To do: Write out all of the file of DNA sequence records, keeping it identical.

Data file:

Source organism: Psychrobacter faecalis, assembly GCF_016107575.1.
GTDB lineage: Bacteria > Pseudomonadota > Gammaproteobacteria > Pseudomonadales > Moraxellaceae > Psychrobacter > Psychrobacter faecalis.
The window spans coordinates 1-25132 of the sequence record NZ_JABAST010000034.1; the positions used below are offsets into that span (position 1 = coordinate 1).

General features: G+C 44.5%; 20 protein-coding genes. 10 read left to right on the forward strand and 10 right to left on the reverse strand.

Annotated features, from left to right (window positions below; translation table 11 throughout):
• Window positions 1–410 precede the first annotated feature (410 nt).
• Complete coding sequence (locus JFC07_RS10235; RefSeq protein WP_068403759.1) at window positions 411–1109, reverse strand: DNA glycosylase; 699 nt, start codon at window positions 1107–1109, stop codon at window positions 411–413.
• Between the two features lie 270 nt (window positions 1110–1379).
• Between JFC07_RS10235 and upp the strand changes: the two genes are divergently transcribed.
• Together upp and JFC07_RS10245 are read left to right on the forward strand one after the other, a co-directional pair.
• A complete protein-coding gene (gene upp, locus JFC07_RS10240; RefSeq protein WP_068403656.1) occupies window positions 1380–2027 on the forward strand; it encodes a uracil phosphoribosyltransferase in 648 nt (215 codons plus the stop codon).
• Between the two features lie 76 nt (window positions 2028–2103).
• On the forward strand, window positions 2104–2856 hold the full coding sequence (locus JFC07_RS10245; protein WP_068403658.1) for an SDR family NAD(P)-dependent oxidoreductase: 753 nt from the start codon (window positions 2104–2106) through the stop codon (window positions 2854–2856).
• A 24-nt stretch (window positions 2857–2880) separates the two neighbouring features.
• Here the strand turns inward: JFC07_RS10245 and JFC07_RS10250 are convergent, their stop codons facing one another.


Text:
Source organism: Psychrobacter faecalis, assembly GCF_016107575.1.
GTDB lineage: Bacteria > Pseudomonadota > Gammaproteobacteria > Pseudomonadales > Moraxellaceae > Psychrobacter > Psychrobacter faecalis.
The window spans coordinates 1-25132 of the sequence record NZ_JABAST010000034.1; the positions used below are offsets into that span (position 1 = coordinate 1).

General features: G+C 44.5%; 20 protein-coding genes. 10 read left to right on the forward strand and 10 right to left on the reverse strand.

Annotated features, from left to right (window positions below; translation table 11 throughout):
• Window positions 1–410 precede the first annotated feature (410 nt).
• Complete coding sequence (locus JFC07_RS10235; RefSeq protein WP_068403759.1) at window positions 411–1109, reverse strand: DNA glycosylase; 699 nt, start codon at window positions 1107–1109, stop codon at window positions 411–413.
• Between the two features lie 270 nt (window positions 1110–1379).
• Between JFC07_RS10235 and upp the strand changes: the two genes are divergently transcribed.
• Together upp and JFC07_RS10245 are read left to right on the forward strand one after the other, a co-directional pair.
• A complete protein-coding gene (gene upp, locus JFC07_RS10240; RefSeq protein WP_068403656.1) occupies window positions 1380–2027 on the forward strand; it encodes a uracil phosphoribosyltransferase in 648 nt (215 codons plus the stop codon).
• Between the two features lie 76 nt (window positions 2028–2103).
• On the forward strand, window positions 2104–2856 hold the full coding sequence (locus JFC07_RS10245; protein WP_068403658.1) for an SDR family NAD(P)-dependent oxidoreductase: 753 nt from the start codon (window positions 2104–2106) through the stop codon (window positions 2854–2856).
• A 24-nt stretch (window positions 2857–2880) separates the two neighbouring features.
• Here the strand turns inward: JFC07_RS10245 and JFC07_RS10250 are convergent, their stop codons facing one another.